Movies also are available to watch online
Jérémie Renier and François Cluzet in a tense moment in the French thriller, “The Man in the Basement.”
By Shelley A. Sackett
MARBLEHEAD — The Jewish Community Center of the North Shore International Jewish Film Festival is celebrating both its ninth year and its return to in-person screenings with a diverse menu of 12 films inspired by Jewish history, culture, and humor.
All in-person screenings will be shown at the Warwick Cinema in Marblehead. Films also are available to view virtually for those who choose to watch at home.
The festival runs from April 24 through May 5 and includes prerecorded and live Zoom conversations with filmmakers. Fran Levy-Freiman and Izzi Abrams are cochairs. The festival is sponsored by Sharon and Howard Rich and Leslie and Bob Ogan and is partnering with the Central Mass International Jewish Film Festival at the Worcester JCC.
Opening night presents the tense, psychological thriller, “The Man in the Basement,” a French film about a Parisian couple who sells their basement apartment to a seemingly well-mannered former teacher. Their world is turned upside down when they discover he has hidden his secret life as an antisemitic conspiracy theorist, leading to a sinister standoff.
Two historical dramas set in 1942 recount the plight of Jews living in France during the Nazi occupation.
Set in Paris, “A Radiant Girl” is the charming story of a 19-year-old aspiring actress whose carefree life and indomitable spirit are put to the test by the growing Nazi threat to her entire world, especially her close-knit family.
“Valiant Hearts,” starring Camille Cottin, tells the true story of six Jewish children forced to take refuge among the Louvre Museum artworks hidden in the Chateâu de Chambord. This story of exceptional bravery is suitable for the whole family.
Another family choice is “Alegria,” a dramady centered around a matriarch who returns to her native Melilla in Spain for the Sephardic wedding of her niece. Along the way, she reunites with her estranged daughter and reconnects to her roots, illuminating Melilla’s multiculturalism and the richness of her relationships with the women in her circle.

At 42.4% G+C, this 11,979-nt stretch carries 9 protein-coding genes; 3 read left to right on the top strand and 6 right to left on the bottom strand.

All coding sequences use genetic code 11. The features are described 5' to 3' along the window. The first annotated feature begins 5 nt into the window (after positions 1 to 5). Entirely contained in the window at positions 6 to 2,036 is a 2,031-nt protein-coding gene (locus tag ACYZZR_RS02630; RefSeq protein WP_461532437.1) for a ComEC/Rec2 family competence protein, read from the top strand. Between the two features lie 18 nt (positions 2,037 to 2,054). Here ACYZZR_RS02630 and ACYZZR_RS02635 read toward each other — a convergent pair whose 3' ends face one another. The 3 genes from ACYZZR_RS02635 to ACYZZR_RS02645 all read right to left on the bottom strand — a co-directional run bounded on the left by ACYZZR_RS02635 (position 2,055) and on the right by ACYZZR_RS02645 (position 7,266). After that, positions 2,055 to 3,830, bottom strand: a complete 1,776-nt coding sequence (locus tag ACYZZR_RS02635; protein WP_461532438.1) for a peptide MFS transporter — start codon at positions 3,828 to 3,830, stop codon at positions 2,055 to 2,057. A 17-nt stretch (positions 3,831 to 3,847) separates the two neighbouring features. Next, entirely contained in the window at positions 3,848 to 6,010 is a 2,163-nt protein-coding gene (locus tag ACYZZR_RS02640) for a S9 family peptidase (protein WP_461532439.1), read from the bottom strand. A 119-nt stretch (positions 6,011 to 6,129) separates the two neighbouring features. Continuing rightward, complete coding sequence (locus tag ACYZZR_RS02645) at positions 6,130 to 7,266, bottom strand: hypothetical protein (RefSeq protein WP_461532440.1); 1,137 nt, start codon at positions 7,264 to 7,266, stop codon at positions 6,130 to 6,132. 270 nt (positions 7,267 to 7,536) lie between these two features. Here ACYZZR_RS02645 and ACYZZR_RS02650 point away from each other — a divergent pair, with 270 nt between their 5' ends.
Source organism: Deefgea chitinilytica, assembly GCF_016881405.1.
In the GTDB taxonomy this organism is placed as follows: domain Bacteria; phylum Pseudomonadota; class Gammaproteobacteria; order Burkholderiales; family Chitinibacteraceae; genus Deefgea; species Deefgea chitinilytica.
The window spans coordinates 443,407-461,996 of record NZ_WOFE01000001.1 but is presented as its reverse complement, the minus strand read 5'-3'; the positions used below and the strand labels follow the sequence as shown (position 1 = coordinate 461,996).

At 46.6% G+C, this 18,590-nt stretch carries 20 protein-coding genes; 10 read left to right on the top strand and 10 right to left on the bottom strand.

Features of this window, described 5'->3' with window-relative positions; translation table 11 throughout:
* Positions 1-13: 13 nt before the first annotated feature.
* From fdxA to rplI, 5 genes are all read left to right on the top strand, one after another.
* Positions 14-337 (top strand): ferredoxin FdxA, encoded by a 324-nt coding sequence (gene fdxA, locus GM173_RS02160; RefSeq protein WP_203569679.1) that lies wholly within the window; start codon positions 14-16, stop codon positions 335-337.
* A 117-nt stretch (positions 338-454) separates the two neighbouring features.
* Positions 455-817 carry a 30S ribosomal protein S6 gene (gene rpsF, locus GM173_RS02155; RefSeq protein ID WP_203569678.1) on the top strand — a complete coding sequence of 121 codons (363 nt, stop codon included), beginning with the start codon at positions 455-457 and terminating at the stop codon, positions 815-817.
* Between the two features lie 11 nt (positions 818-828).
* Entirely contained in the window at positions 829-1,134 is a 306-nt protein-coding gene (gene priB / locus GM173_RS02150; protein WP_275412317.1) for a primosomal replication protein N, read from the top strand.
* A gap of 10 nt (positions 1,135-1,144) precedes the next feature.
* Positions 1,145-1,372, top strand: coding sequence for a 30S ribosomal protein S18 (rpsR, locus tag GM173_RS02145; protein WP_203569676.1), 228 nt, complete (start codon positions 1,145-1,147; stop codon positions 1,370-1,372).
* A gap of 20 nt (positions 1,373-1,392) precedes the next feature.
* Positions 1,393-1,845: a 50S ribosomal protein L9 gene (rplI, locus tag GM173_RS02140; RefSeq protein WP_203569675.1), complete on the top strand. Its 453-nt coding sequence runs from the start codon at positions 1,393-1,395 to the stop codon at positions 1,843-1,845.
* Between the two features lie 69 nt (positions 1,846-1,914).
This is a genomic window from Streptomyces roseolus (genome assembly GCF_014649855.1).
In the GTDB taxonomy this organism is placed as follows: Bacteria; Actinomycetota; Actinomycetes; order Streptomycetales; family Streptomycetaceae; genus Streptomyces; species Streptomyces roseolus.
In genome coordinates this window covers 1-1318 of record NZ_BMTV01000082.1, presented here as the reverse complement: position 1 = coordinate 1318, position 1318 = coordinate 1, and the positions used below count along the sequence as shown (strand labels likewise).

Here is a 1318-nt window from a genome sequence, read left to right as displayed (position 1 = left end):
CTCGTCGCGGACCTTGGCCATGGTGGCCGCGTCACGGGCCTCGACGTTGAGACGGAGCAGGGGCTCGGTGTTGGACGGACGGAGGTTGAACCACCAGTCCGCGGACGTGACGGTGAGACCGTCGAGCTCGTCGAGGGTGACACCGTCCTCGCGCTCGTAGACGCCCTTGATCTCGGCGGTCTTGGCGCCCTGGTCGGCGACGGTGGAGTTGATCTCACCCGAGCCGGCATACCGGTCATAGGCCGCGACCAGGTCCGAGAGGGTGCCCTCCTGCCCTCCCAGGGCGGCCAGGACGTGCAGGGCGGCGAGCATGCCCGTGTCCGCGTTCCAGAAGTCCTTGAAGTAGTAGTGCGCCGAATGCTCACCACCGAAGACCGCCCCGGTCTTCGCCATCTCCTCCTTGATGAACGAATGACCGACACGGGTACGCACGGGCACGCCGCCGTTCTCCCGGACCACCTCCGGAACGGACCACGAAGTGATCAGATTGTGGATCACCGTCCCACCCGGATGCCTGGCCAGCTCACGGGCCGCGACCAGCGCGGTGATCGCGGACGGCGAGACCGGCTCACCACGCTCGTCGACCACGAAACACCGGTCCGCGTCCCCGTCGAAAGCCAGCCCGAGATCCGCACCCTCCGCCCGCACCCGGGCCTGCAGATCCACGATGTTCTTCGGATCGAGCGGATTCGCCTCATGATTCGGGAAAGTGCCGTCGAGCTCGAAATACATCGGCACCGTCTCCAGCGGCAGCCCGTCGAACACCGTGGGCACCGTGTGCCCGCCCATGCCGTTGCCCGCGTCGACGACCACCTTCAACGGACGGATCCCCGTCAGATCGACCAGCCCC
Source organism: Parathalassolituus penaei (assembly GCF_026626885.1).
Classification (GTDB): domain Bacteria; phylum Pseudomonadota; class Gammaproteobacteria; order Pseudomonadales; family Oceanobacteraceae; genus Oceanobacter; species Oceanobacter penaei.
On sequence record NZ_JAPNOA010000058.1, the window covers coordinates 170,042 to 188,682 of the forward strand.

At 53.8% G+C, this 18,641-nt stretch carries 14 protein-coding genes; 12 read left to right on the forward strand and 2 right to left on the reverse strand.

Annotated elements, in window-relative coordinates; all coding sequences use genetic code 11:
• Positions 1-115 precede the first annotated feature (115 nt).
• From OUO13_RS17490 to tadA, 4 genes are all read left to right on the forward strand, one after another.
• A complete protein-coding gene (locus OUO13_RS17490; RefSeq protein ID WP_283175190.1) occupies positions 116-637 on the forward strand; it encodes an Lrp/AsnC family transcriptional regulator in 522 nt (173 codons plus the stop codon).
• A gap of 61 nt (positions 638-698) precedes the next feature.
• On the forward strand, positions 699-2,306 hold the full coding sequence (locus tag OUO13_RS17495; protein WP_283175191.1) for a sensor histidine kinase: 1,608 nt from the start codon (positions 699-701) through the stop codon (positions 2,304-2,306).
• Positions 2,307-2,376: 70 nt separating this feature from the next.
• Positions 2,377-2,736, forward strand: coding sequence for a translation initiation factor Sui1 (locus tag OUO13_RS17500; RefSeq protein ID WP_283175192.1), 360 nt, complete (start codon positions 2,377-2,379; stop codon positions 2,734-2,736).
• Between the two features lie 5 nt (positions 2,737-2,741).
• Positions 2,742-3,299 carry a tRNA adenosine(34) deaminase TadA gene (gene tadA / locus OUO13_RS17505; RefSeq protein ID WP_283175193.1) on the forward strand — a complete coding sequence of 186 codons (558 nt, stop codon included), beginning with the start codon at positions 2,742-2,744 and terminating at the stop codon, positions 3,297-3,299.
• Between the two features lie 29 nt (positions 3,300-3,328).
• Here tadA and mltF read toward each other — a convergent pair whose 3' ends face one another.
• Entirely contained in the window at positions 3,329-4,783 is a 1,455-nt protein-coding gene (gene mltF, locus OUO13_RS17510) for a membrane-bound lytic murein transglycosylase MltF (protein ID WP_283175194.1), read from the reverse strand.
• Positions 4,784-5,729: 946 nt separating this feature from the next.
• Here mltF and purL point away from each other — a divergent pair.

In “Plan A,” a newly released mystery/drama, a Jewish Holocaust survivor meets a radical group of Jewish resistance fighters in 1945. They, like him, have lost hope for their futures after their families were killed by the Nazis. They hatch a revenge operation that takes the concept of “an eye for an eye” to a new level. They will kill six million Germans – one for every Jew slaughtered.
On a lighter note, “The Specials” is an uplifting story about two friends – one an ultra-Orthodox Jew, the other a Muslim – who join forces to advocate for autistic teens that have been rejected by state-run hospitals.
Rounding out the dramatic offerings is the Israeli film, “Greener Pastures,” a comedy about a widowed man obsessed with escaping the nursing home his family has placed him in against his will – until he discovers potentials provided by legal medical cannabis the residents all enjoy and rely on.
Five documentaries complete the lineup. “The United States of Elie Tahari” chronicles the life of fashion designer and mogul Elie Tahari, from his childhood in Israel to his arrival in New York City in 1971 with $100 in his pocket to his fashion empire, worth over a $1 billion today.
Israeli-born filmmaker Becky Tahel grapples with her understanding of religion, love, and identity after her younger sister marries a non-Jew in her introspective film, “American Birthright.” Her quest leads her on an extraordinary journey of self-discovery.
The Israeli film, “Yerusalem: The Incredible Story of Ethiopian Jewry,” describes the brave Ethiopian Beta-Israel immigrants and the people who risked their lives to help them make Aliyah between 1977 and 1985. Despite their long history of observing Jewish traditions and the trauma of a tumultuous exodus, the Beta-Israelis can’t shake their outsider status in Israel, where they still struggle to prove their Jewishness and earn a legitimate place in Israeli society.
“Upheaval: The Journey of Menachem Begin” portrays the life and essence of the brilliant and proud man who never compromised when the survival of Israel and the Jewish people were at stake.
Finally, closing night (May 5) showcases the film “The Automat,” a valentine to the iconic 100-year food chain, Horn & Hardart. Featuring an original song written and performed by Mel Brooks, the movie includes interviews and reminisces of such notable former customers as Ruth Bader Ginsburg, Howard Schultz, Colin Powell, and others. The in-person screening will be introduced live by Richard J.S. Gutman, America’s leading diner expert.
For more information and to buy tickets, visit jccns.org/film-festival-2022.